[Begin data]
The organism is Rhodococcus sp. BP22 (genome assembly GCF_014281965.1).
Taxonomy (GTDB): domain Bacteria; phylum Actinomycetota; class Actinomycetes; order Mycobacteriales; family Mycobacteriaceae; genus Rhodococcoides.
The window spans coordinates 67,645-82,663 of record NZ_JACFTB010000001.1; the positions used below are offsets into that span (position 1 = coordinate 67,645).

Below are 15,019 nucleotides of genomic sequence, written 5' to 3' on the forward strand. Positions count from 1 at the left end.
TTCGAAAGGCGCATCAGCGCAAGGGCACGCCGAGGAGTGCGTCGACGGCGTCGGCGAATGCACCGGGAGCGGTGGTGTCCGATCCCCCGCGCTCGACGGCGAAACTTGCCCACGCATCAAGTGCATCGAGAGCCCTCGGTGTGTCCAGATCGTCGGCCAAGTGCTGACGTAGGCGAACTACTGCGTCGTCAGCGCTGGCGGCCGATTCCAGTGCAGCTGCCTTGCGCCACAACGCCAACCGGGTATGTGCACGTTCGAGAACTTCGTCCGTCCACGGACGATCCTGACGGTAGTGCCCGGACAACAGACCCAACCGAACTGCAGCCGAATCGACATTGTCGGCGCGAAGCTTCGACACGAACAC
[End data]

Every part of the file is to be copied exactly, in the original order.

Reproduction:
The organism is Rhodococcus sp. BP22 (genome assembly GCF_014281965.1).
Taxonomy (GTDB): domain Bacteria; phylum Actinomycetota; class Actinomycetes; order Mycobacteriales; family Mycobacteriaceae; genus Rhodococcoides.
The window spans coordinates 67,645-82,663 of record NZ_JACFTB010000001.1; the positions used below are offsets into that span (position 1 = coordinate 67,645).

Below are 15,019 nucleotides of genomic sequence, written 5' to 3' on the forward strand. Positions count from 1 at the left end.
TTCGAAAGGCGCATCAGCGCAAGGGCACGCCGAGGAGTGCGTCGACGGCGTCGGCGAATGCACCGGGAGCGGTGGTGTCCGATCCCCCGCGCTCGACGGCGAAACTTGCCCACGCATCAAGTGCATCGAGAGCCCTCGGTGTGTCCAGATCGTCGGCCAAGTGCTGACGTAGGCGAACTACTGCGTCGTCAGCGCTGGCGGCCGATTCCAGTGCAGCTGCCTTGCGCCACAACGCCAACCGGGTATGTGCACGTTCGAGAACTTCGTCCGTCCACGGACGATCCTGACGGTAGTGCCCGGACAACAGACCCAACCGAACTGCAGCCGAATCGACATTGTCGGCGCGAAGCTTCGACACGAACAC